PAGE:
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Correlations between Hippocampal Neurogenesis and Metabolic Indices in Adult Nonhuman Primates

DOI: 10.1155/2011/875307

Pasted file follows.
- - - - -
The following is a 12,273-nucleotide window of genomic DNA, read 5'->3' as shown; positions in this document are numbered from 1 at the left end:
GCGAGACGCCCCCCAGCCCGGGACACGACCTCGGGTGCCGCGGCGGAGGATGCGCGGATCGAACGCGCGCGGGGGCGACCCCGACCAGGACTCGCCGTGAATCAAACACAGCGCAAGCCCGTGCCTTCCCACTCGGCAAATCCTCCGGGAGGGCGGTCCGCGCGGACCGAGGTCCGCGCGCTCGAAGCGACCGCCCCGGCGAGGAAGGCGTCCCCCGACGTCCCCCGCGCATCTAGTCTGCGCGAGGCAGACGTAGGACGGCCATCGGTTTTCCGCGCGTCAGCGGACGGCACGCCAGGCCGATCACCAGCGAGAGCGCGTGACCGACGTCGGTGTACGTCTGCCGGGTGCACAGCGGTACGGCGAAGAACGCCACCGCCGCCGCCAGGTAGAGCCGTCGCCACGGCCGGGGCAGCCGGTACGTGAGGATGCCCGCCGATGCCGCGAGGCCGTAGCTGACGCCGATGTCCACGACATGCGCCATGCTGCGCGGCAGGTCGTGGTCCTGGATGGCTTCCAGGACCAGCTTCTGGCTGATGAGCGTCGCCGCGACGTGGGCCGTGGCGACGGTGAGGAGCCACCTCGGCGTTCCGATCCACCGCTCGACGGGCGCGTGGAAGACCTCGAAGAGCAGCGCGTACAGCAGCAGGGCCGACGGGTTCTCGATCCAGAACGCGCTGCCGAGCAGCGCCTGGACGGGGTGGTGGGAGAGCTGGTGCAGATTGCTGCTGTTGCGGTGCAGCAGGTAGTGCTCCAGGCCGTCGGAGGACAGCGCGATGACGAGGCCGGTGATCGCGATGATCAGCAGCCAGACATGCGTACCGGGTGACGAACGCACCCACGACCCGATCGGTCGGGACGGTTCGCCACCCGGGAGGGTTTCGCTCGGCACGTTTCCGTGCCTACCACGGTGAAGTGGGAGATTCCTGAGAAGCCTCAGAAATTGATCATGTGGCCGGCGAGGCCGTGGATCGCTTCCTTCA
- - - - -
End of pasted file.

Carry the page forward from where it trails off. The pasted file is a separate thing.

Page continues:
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Increased neurogenesis in feeding centers of the murine hypothalamus is associated with weight loss in diet-induced obese rodents (Kokoeva et al., 2005 and Matrisciano et al., 2010), but this relationship has not been examined in other species. Postmortem hippocampal neurogenesis rates and premortem metabolic parameters were statistically analyzed in 8 chow-fed colony-reared adult bonnet macaques. Dentate gyrus neurogenesis, reflected by the immature neuronal marker, doublecortin (DCX), and expression of the antiapoptotic gene factor, B-cell lymphoma 2 (BCL-2), but not the precursor proliferation mitotic marker, Ki67, was inversely correlated with body weight and crown-rump length. DCX and BCL-2 each correlated positively with blood glucose level and lipid ratio (total cholesterol/high-density lipoprotein). This study demonstrates that markers of dentate gyrus neuroplasticity correlate with metabolic parameters in primates. 1. Introduction The hippocampus is receiving increasing attention for its potential role in energy regulation [1]. The hippocampus is part of a neural circuit involved with reward and energy regulation [2] and is sensitive to satiety signals associated with learning and memory [3]. Recent findings indicate that palatable high-fat diets promote excessive food intake and weight gain and interfere with hippocampal functioning. This is supported by epidemiological data linking diets high in saturated fat with weight gain and memory deficits [4–6]. Furthermore, rats and humans with diabetes mellitus show age-related performance impairments on memory tasks [7]. More recent studies demonstrate that high-fat diet-induced maternal obesity impairs offspring hippocampal BDNF production [8], alters fetal hippocampal development [9], and reduces hippocampal neurogenesis during the early life of their offspring [10]. Moreover, adult male rats fed with a high-fat diet show impaired hippocampal neurogenesis [11]. Neurogenesis induced by ciliary neurotrophic factor (CNTF) or brain-derived neurotrophic factor (BDNF) in feeding centers of the murine hypothalamus is associated with weight loss in obese rodents [12, 13]. Because both hippocampal neurogenesis and proxy metabolic parameters are connected with stress and mood disorders [14–16], the aforementioned hypothalamic data raise important questions regarding the relationship between hippocampal neurogenesis and the regulation of peripheral metabolic parameters. We present a pilot study of the relationship between hippocampal neurogenesis and metabolic parameters in adult nonhuman primates. 2.

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